As an ecologist, a person who studies the connection between living things and their environment, and a dendrochronologist, an expert on the study of tree rings to determine the chronological order of past events, Harvey believes fire-struck forests have a story to tell.

“If a fire scars a tree and it doesn’t kill it, it leaves a record of those different fire events in the tree rings throughout the duration of the tree’s lifespan,” explains Harvey. “In interior BC, trees can be 400 years old, and we can use those tree-ring records to understand more about past wildfires.”

Harvey and her team of graduate and undergraduate students are in the process of setting up permanent research sites in forest areas that recently burned in interior British Columbia. At each site, they will carefully measure fire severity. The scientists will then return every two years to examine how the forest is recovering.

Thompson Rivers University research assistants, Sarah McIntyre and Courtenay Campbell, establishing long-term monitoring plots and assessing vegetation regeneration following the 2021 wildfire in Churn Creek Protection Area, BC.

Photo: Jill Harvey

“If we’re able to have some baseline ecological knowledge and understand areas that may be vulnerable to forest regeneration failure, we can then use that information to inform forest management strategies in the future,” adds Harvey. “In the sphere of science, we realize this will take some time to get results, but we know it’s important to gain long-term insights into how forests recover.”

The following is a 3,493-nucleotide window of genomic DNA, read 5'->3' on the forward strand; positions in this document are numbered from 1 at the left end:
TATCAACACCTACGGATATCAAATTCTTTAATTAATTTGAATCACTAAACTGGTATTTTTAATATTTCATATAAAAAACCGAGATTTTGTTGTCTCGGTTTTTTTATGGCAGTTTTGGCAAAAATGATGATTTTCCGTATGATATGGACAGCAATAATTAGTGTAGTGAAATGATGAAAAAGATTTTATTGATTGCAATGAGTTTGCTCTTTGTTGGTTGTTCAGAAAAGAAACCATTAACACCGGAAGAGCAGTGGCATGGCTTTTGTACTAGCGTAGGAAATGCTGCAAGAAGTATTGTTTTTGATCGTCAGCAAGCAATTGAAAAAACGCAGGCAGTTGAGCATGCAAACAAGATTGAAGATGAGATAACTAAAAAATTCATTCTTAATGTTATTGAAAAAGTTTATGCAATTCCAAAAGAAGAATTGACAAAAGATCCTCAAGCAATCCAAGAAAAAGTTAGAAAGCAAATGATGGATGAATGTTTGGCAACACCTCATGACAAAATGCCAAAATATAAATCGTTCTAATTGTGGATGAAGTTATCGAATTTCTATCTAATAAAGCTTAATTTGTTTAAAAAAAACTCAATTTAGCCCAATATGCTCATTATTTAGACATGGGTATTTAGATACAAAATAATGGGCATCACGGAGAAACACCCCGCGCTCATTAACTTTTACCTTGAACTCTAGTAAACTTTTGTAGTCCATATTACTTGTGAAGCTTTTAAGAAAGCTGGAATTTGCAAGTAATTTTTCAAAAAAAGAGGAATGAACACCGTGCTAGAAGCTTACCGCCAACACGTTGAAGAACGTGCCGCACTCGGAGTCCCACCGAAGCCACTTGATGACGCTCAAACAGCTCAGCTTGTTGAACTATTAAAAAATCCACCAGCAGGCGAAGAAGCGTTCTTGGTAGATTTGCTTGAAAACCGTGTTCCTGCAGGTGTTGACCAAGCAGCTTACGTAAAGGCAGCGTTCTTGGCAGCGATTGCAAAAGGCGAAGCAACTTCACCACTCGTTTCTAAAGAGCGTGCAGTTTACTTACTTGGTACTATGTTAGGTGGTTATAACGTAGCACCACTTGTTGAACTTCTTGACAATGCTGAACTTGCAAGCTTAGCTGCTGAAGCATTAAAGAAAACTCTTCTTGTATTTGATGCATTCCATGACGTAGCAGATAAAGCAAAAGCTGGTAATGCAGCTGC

Policy, prevention and preparedness

Harvey believes policy-makers must be creative in fire management and mitigation policies. That may include investing in advanced weather prediction technology, planting trees to support forest recovery in hard-hit areas, and focusing fire suppression efforts in areas near communities and in forests with high-value timber. Harvey also says solutions must be inclusive and include diverse perspectives.

“In the past, Indigenous Peoples were stewards of the land and they used wildfire and cultural burning as a tool to manage resources. We need to learn from these practices,” says Harvey, who is currently working with several Indigenous communities on various research projects, from how to better understand historical fire patterns to the effects severe wildfires have on the caribou habitat.

Harvey is proud of her research and honoured to be training the next generation of wildfire scientists.

“I think we’re at a flex point now where we have to make some changes on how we view wildfires,” notes Harvey. “We have to learn to coexist with wildfire—it’s not going anywhere. The research we are doing will be an important piece to understand historical wildfires, the ecological effects and how we can be better prepared in the future.”

Want to learn more?

Go here to learn more about Jill Harvey and her innovative forest recovery research. For an in-depth look at the historic 2023 wildfire season and the current fire conditions across the country, visit the Canadian Wildland Fire Information System (CWFIS).